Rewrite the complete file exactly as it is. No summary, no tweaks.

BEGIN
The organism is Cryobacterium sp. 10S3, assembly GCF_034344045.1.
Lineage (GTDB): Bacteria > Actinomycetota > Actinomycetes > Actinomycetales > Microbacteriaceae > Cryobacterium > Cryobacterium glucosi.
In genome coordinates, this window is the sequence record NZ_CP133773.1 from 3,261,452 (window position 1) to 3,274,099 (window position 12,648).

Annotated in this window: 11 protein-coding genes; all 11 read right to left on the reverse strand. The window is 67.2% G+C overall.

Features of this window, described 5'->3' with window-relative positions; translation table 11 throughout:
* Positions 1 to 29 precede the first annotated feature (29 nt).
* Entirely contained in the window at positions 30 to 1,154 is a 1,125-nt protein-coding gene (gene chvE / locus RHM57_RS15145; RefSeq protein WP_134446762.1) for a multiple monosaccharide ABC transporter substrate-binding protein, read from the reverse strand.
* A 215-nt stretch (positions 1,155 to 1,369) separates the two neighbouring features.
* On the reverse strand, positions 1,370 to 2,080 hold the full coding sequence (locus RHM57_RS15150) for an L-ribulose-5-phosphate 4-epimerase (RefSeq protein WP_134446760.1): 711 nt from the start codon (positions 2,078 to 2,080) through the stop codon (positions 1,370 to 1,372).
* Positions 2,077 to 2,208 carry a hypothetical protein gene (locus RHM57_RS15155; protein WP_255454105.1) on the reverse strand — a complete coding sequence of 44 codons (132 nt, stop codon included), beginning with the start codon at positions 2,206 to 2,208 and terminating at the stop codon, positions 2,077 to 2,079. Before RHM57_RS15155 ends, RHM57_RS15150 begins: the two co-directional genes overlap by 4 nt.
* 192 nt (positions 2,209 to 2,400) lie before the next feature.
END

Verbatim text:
The organism is Cryobacterium sp. 10S3, assembly GCF_034344045.1.
Lineage (GTDB): Bacteria > Actinomycetota > Actinomycetes > Actinomycetales > Microbacteriaceae > Cryobacterium > Cryobacterium glucosi.
In genome coordinates, this window is the sequence record NZ_CP133773.1 from 3,261,452 (window position 1) to 3,274,099 (window position 12,648).

Annotated in this window: 11 protein-coding genes; all 11 read right to left on the reverse strand. The window is 67.2% G+C overall.

Features of this window, described 5'->3' with window-relative positions; translation table 11 throughout:
* Positions 1 to 29 precede the first annotated feature (29 nt).
* Entirely contained in the window at positions 30 to 1,154 is a 1,125-nt protein-coding gene (gene chvE / locus RHM57_RS15145; RefSeq protein WP_134446762.1) for a multiple monosaccharide ABC transporter substrate-binding protein, read from the reverse strand.
* A 215-nt stretch (positions 1,155 to 1,369) separates the two neighbouring features.
* On the reverse strand, positions 1,370 to 2,080 hold the full coding sequence (locus RHM57_RS15150) for an L-ribulose-5-phosphate 4-epimerase (RefSeq protein WP_134446760.1): 711 nt from the start codon (positions 2,078 to 2,080) through the stop codon (positions 1,370 to 1,372).
* Positions 2,077 to 2,208 carry a hypothetical protein gene (locus RHM57_RS15155; protein WP_255454105.1) on the reverse strand — a complete coding sequence of 44 codons (132 nt, stop codon included), beginning with the start codon at positions 2,206 to 2,208 and terminating at the stop codon, positions 2,077 to 2,079. Before RHM57_RS15155 ends, RHM57_RS15150 begins: the two co-directional genes overlap by 4 nt.
* 192 nt (positions 2,209 to 2,400) lie before the next feature.